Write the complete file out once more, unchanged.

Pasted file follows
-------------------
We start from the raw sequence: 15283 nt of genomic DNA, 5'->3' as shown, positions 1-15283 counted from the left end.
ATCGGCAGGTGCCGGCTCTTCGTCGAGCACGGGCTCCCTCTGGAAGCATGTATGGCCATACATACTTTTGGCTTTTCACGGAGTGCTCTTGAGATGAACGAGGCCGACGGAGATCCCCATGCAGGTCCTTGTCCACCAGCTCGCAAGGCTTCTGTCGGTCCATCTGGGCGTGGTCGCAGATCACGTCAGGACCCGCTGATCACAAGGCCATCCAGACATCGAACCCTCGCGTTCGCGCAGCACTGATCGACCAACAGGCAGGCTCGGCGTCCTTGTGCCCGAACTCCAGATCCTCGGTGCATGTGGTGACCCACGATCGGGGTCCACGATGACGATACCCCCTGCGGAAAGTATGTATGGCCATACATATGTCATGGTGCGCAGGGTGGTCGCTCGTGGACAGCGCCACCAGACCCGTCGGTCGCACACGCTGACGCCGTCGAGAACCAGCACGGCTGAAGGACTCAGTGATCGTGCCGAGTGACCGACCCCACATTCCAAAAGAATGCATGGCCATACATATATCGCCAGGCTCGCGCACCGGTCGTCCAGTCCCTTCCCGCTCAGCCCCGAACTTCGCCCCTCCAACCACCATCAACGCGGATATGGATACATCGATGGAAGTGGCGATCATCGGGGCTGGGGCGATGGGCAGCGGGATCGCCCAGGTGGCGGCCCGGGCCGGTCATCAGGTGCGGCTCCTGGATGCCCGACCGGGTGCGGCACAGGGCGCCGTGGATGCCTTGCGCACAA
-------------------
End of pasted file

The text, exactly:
We start from the raw sequence: 15283 nt of genomic DNA, 5'->3' as shown, positions 1-15283 counted from the left end.
ATCGGCAGGTGCCGGCTCTTCGTCGAGCACGGGCTCCCTCTGGAAGCATGTATGGCCATACATACTTTTGGCTTTTCACGGAGTGCTCTTGAGATGAACGAGGCCGACGGAGATCCCCATGCAGGTCCTTGTCCACCAGCTCGCAAGGCTTCTGTCGGTCCATCTGGGCGTGGTCGCAGATCACGTCAGGACCCGCTGATCACAAGGCCATCCAGACATCGAACCCTCGCGTTCGCGCAGCACTGATCGACCAACAGGCAGGCTCGGCGTCCTTGTGCCCGAACTCCAGATCCTCGGTGCATGTGGTGACCCACGATCGGGGTCCACGATGACGATACCCCCTGCGGAAAGTATGTATGGCCATACATATGTCATGGTGCGCAGGGTGGTCGCTCGTGGACAGCGCCACCAGACCCGTCGGTCGCACACGCTGACGCCGTCGAGAACCAGCACGGCTGAAGGACTCAGTGATCGTGCCGAGTGACCGACCCCACATTCCAAAAGAATGCATGGCCATACATATATCGCCAGGCTCGCGCACCGGTCGTCCAGTCCCTTCCCGCTCAGCCCCGAACTTCGCCCCTCCAACCACCATCAACGCGGATATGGATACATCGATGGAAGTGGCGATCATCGGGGCTGGGGCGATGGGCAGCGGGATCGCCCAGGTGGCGGCCCGGGCCGGTCATCAGGTGCGGCTCCTGGATGCCCGACCGGGTGCGGCACAGGGCGCCGTGGATGCCTTGCGCACAA